New California bill: Only 20 and up could be automatically tried as adults

SB 889 proposed by State Sen. Nancy Skinner

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SACRAMENTO — The latest in a slough of sweeping changes to the state’s justice system, a new California State Senate bill would prohibit prosecutors from automatically charging anyone younger than 20 years old as an adult.

The bill, SB 889, was announced Tuesday morning by the office of State Sen. Nancy Skinner (D-Berkeley), who has been on the forefront of justice reform in California. Last year, one of Skinner’s bills — SB 1391, which bans prosecutors from charging anyone less than 16 as an adult — took effect.

“When teenagers make serious mistakes and commit crimes, state prison is not the answer,” Skinner said in a news release. “Processing teenagers through the juvenile justice system will help ensure they receive the appropriate education, counseling, treatment, and rehabilitation services necessary to achieve real public safety outcomes.”

Under SB 889, prosecutors who wished to charge anyone aged 16 through 19 as an adult would need to file a motion in juvenile court. What happens next is a trial in front of a judge, who is presented with aggravating and mitigating factors, and determines whether to approve the prosecution motion.

Currently, 18-and-19-year-olds can be charged as adults automatically under current state law. In a news release, Skinner’s office cited studies about adolescent brain development as a rationale behind the bill, arguing that the change was in-line with things like the current drinking age, or raising the tobacco-buying age to 21.

Judges shall consider the minor’s history of crime or lack thereof, the nature and sophistication of the crime, and whether juvenile rehabilitation would be sufficient. Anyone convicted as a juvenile can’t be incarcerated past their 25th birthday, including for crimes that would carry a life sentence in adult court.

Within hours of Skinner’s news release, California District Attorney Association Legislative Director Larry Morse issued a statement saying the bill represented a “contradiction of great concern.”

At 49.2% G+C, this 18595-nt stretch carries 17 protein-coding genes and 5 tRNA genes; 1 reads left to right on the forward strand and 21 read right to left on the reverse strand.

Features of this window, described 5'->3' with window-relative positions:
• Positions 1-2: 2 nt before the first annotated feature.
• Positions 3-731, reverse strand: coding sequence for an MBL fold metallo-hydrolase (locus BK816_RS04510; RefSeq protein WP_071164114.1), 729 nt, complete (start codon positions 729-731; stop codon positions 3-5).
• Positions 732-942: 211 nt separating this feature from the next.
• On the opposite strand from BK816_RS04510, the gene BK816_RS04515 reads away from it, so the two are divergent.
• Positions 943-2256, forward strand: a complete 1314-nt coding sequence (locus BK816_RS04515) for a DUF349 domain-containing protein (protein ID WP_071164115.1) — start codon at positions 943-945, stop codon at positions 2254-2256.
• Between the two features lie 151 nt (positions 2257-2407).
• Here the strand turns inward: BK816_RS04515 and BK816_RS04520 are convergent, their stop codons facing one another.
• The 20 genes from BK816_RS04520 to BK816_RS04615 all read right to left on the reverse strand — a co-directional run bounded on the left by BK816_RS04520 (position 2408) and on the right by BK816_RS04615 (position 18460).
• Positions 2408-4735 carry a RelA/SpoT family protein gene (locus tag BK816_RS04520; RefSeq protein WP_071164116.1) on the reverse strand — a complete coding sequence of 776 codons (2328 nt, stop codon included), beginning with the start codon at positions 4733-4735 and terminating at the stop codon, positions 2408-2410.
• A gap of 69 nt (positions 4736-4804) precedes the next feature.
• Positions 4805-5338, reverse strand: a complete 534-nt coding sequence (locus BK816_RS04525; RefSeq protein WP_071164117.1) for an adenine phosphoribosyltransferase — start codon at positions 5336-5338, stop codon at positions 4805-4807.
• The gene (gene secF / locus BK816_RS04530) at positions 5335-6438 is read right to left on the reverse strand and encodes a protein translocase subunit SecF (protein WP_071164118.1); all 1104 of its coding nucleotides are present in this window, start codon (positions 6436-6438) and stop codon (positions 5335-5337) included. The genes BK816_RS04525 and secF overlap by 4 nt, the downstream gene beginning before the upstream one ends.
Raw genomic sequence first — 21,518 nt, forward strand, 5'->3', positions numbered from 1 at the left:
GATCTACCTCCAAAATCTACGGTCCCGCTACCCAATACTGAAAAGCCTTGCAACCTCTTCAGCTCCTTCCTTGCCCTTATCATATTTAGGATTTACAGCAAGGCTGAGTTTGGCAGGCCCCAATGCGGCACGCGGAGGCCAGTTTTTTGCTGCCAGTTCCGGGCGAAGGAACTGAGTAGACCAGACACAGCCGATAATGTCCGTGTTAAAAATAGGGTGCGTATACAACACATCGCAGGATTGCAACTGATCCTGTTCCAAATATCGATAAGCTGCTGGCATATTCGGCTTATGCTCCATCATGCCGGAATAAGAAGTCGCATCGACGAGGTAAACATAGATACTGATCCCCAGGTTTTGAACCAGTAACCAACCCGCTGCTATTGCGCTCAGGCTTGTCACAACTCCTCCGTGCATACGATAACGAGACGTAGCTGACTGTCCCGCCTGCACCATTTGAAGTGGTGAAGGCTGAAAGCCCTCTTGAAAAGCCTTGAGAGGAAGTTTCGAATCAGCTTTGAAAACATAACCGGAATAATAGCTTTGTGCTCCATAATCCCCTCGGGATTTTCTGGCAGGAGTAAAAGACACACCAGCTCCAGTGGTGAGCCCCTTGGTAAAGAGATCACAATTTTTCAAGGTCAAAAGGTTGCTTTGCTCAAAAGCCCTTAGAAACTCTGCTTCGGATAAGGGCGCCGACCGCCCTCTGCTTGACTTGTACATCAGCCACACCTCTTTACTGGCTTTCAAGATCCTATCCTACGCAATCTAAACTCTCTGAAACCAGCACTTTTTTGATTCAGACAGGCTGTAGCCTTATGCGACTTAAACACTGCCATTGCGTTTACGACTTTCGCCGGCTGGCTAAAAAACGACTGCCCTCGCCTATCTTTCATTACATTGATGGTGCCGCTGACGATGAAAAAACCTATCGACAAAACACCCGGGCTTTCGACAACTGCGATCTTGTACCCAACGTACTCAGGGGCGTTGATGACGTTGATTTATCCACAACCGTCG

“While CDAA has not taken an official position, we note that when someone turns 18, the government declares them old enough to marry, to bind themselves in contracts, to vote, and most importantly, decide to put their life on the line in service to their country,” Morse said in an email. “This bill suggests you’re old enough to make those decisions, yet not responsible enough to be held accountable for committing a violent crime.”

Skinner’s news release does not say whether the law would be retroactively applied to people who are still in prison for crimes committed when they were 18 and 19, but similar legislation has opened the door for those currently incarcerated to ask a judge for a review of their case.

Skinner is chair of the senate’s Public Safety and Public Safety Budget committees.

Two of her most notable recent justice reform bills — SB 1437 and SB 1391 — took effect last year. SB 1437 restricted when prosecutors can file murder charges when someone is killed during the commission of a felony, like robbery or burglary. SB 1391 eliminated the option to charge anyone less than 16 years old as an adult, even for serious crimes like murder. Skinner has also paved the way for those with a felony conviction to serve on juries.

The news release said Skinner consulted with the National Center for Youth Law and Chief Probation Officers of California while crafting the bill.

“Under California law, teenagers can’t buy cigarettes, beer, or even rent a car, yet they can be sent to prison for the rest of their lives. Kids should be treated like kids,” Alameda County Public Defender Brendon Woods said in a written statement in the news release. “When a young person gets in trouble, they need our help. They don’t need to be locked in a cage. “

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